Friday, 30 May 2014

Week 90

said a while back that I would no longer publish a weekly blog for the sake of it, or because it's a Friday, or whatever other reason. I haven't written recently because of just that. 

When I first started taking Gilenya - nearly two years ago - it had only just had its licence renewed after it had been withdrawn because a patient died after taking a single dose. 

My consultant told me I would be one of the first people to be given the treatment since its re-issue. I knew that there were people out there that were curious about Gilenya, so I decided to record any improvements or side effects I got whilst on the medication. 

At first, I had so much to talk about, so writing a weekly blog was not a problem. However, now we are at There hasn't been any real noticeable changes for a long time, thus leaving me with nothing to report - not even in the month since I last wrote. 

That means I'm closing this blog down. Its usefulness has run its path and it is time to call it a day.  I have enjoyed the 'ride' and I hope it has given you an insight into what it is like to be on the medication.  Maybe it's helped you make a decision on whether to go on it, or not. For me, it's a no brainer. I take 16 tablets and vitamins per day. 17 now, including Gilenya. I haven't had a relapse in the 20 months I've been on it and I haven't endured a single side effect in that time either. Not bad, eh?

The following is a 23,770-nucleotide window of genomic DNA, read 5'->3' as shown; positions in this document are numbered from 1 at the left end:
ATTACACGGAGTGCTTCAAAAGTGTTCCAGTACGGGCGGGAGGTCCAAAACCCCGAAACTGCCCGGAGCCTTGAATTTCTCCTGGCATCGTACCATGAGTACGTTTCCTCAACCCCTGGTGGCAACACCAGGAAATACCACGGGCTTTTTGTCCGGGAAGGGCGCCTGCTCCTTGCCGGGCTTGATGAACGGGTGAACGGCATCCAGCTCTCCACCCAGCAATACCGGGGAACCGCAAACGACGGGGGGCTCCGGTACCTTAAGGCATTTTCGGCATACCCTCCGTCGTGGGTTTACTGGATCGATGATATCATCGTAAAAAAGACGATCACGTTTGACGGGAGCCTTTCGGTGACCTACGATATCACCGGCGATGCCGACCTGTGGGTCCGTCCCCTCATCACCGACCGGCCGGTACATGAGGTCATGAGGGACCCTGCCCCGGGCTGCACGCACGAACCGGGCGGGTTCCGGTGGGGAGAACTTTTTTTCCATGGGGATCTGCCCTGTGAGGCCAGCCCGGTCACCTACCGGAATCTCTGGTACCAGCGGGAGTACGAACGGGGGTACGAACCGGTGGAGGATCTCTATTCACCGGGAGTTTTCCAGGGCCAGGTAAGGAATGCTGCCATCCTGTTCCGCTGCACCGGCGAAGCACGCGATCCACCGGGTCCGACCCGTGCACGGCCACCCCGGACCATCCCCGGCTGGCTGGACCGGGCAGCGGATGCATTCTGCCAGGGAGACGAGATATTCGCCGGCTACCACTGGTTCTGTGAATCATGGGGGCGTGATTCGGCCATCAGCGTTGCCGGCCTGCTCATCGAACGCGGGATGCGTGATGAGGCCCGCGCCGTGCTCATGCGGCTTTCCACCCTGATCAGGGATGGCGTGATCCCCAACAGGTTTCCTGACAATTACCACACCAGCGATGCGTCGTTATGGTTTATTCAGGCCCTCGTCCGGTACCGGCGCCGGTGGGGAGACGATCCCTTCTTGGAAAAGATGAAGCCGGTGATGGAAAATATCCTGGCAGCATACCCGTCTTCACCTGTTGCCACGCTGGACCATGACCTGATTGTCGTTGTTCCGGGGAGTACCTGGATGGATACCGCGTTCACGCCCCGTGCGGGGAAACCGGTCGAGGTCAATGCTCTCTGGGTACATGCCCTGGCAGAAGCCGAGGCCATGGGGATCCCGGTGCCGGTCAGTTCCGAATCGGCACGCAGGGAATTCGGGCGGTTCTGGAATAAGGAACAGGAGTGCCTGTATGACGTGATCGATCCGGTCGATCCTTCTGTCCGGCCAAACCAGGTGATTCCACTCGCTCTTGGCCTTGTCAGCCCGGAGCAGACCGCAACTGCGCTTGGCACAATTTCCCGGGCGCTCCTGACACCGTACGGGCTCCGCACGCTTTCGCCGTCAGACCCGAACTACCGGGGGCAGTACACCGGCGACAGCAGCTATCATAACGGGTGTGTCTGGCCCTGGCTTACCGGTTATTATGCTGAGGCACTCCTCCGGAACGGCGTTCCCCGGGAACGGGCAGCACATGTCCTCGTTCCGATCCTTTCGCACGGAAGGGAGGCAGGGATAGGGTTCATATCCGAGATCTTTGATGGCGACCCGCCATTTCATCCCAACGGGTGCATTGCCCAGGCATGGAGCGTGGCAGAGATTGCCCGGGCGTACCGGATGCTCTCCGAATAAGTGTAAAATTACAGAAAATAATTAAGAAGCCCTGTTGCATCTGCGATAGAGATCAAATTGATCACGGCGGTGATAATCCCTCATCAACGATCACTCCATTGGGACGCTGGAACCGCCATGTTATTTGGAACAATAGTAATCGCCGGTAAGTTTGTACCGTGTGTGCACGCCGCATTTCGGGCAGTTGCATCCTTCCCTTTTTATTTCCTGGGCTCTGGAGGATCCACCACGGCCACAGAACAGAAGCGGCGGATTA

Should anything worth writing about occur, I'll be in touch. 

Enjoy your fingolimod,


Friday, 11 April 2014

Week 83

had to get up at half past five the other morning. I can't remember the last time I got up that early. I think it was when I worked in London. I used to start at 7 o'clock  and the hour journey meant that my alarm would start going off just before five. I always needed to hit the snooze button for half an hour before I could drag myself out from my slumber.